1. Limited time only! Sign up for a free 30min personal tutor trial with Chegg Tutors
    Dismiss Notice
Dismiss Notice
Join Physics Forums Today!
The friendliest, high quality science and math community on the planet! Everyone who loves science is here!

Homework Help: Earth and moon where does gravity cancel out

  1. Oct 23, 2012 #1
    1. The problem statement, all variables and given/known data
    where does the gravity cancel out between the earth and moon?

    2. Relevant equations
    earth m = 5.98x10^24kg
    moon m =7.35x10^22kg
    G = 6.67x10^-11N m^2/kg^2
    mass of object between = 1kg for simplicity
    F = G x m / r^2
    r = ?

    F earth = F moon
    G x earth / r^2 = G x moon / (s-r)^2
    3. The attempt at a solution
    I get so far with that and ive ended up with:
    earth = (moon x r^2) / (s-r)^2

    not sure if its right and how do i isolate r?
    Last edited: Oct 23, 2012
  2. jcsd
  3. Oct 23, 2012 #2
    Let's call the distance away from Earth r, and the total distance between the Earth and moon R.

    A mass in between the Earth and moon will experience a gravitational force from both.

    Fearth = GMem/r2

    Fmoon = GMmm/(R-r)^2

    For the net force to be zero the two above forces must equal each other.
  4. Oct 23, 2012 #3
    i understand that but i dont know how to solve for r (R = s in my part)
  5. Oct 23, 2012 #4
    You need to use simple algebra to isolate r.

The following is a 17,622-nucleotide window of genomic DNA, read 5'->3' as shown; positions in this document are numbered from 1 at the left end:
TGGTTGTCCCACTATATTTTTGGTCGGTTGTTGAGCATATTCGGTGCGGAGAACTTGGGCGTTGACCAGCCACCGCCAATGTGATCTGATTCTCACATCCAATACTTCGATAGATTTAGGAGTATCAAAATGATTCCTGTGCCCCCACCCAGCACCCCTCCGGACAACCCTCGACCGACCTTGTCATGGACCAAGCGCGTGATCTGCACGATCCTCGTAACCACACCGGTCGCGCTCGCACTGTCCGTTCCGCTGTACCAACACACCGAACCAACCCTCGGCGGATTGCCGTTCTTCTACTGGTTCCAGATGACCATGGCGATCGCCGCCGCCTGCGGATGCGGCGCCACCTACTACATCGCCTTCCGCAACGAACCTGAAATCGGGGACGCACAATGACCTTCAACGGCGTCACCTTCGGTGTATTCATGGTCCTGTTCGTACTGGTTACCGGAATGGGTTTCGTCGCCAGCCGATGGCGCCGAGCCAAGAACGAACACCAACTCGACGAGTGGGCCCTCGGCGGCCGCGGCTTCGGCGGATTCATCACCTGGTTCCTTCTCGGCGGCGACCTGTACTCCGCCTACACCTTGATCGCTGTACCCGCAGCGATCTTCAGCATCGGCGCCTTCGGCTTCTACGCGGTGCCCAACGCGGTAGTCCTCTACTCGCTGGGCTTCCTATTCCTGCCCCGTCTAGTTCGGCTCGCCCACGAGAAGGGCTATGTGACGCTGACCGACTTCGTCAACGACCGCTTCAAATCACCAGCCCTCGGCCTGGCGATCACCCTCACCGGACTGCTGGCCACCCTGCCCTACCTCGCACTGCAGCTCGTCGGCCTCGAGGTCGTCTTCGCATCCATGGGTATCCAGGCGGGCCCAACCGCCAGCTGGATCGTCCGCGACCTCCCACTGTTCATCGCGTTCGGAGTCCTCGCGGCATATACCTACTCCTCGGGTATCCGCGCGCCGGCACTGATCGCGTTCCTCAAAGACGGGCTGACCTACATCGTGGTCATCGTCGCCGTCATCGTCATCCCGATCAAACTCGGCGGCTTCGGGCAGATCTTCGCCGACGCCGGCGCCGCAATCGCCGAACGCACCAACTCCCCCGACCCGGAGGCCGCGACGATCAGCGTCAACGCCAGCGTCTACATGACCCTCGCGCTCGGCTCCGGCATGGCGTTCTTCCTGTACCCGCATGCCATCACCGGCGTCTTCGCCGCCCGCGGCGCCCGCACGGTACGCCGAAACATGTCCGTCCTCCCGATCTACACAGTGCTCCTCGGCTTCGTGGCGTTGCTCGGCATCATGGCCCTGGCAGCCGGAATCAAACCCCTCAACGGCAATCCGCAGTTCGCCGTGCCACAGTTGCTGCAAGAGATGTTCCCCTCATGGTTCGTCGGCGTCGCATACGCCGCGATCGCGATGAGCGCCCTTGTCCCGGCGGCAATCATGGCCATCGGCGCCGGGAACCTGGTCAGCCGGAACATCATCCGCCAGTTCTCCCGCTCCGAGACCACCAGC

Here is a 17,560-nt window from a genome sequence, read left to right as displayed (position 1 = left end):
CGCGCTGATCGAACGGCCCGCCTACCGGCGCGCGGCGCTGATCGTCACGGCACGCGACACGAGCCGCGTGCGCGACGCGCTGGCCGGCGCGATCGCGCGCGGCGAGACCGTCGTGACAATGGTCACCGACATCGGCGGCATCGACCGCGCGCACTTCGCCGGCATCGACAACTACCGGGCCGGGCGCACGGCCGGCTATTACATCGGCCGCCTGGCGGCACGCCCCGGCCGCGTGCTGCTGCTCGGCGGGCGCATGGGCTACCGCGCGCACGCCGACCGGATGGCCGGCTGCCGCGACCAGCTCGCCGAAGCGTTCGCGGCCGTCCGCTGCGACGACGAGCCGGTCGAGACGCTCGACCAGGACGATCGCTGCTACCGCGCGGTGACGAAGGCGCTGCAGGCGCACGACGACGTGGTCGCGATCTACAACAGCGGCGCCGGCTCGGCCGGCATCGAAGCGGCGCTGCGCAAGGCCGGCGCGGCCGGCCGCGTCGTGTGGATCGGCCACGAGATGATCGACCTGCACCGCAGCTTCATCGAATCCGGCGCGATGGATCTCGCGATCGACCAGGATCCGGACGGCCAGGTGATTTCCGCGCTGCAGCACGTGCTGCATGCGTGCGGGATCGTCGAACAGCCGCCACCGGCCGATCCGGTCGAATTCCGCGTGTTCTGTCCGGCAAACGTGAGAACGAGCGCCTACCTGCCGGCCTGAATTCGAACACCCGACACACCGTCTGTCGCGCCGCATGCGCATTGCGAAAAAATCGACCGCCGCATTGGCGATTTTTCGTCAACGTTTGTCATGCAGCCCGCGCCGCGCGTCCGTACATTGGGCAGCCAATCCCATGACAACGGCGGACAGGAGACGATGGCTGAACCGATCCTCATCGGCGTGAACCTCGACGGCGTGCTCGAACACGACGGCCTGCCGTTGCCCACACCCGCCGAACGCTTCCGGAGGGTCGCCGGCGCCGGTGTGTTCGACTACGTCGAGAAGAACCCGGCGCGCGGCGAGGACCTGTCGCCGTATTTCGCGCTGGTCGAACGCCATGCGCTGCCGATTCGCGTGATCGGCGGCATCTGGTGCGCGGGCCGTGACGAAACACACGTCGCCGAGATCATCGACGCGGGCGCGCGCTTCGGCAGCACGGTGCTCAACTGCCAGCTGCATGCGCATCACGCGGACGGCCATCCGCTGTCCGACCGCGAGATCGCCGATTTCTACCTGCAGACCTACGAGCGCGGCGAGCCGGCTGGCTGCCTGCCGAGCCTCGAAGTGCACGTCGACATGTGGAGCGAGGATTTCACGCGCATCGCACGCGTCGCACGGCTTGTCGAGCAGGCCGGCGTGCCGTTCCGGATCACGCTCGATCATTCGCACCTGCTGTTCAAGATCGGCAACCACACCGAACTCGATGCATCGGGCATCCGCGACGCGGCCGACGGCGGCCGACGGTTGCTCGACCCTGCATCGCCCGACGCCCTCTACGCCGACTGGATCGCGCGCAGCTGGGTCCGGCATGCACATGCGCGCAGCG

start with multiplying both sides by the rights side denominator. then you need to multiply out Earth and divide everything by r2. By doing this you should be able to get a single r2 term. then just isolate r.
  6. Oct 23, 2012 #5
    I worked it out, and it's definitely doable but the algebra is a little more intense than it probably needs to be. I thought of an easier way to do it. Let R be the total distance between the moon and the earth.

    The distance away you are from the earth must be some percentage of total R. So if you're halfway of the total distance then .5R , if you're a quarter then .25R, etc. So let's say you're distance from earth is aR where a is some number <1

    The distance from the moon must then be 1-a

    So we can say this.

    GM/aR = Gm/(1-a)R here I called M the mass of earth and m the mass of the moon.

    Now you can just solve for a, that is significantly easier. Multiply a by the total distance and that's how far from earth you need to be (well the center of the earth)
  7. Oct 23, 2012 #6
    thats a good way to do it! thanks for that.

    do post the intense algebra? :)
  8. Oct 23, 2012 #7
    You cancel G and cross multiply to get

    (R-r)2/r2 = m/M

    Foil out R-r

    (R2-2Rr+r2)/r2 = m/M

    You cross multiply the m/M to bring it to the left and r2 to bring it to the right.

    Distribute the new M/m term on the left. Now subtract r2 so it's back on the left. Give r2 a common denominator wit the rest of the terms. Now you can factor out r2

    The end result will be a constant plus r times some constant plus r2 times some constant = 0

    So you can plug that into the quadratic formula.
  9. Oct 23, 2012 #8


    User Avatar
    Science Advisor
    Homework Helper
    Gold Member

    Last edited: Oct 23, 2012
  10. Oct 23, 2012 #9

    I'm not sure what you mean? What does being inside the earth have to do with this? You're in space located in between the moon and the earth.
  11. Oct 23, 2012 #10


    User Avatar
    Science Advisor
    Homework Helper
    Gold Member

    Oops, was thinking of a different question entirely. Sorry for the noise.
  12. Oct 23, 2012 #11
    So it is impossible without quadratic formula.. guess I have some reading to do thanks for all your help!
Share this great discussion with others via Reddit, Google+, Twitter, or Facebook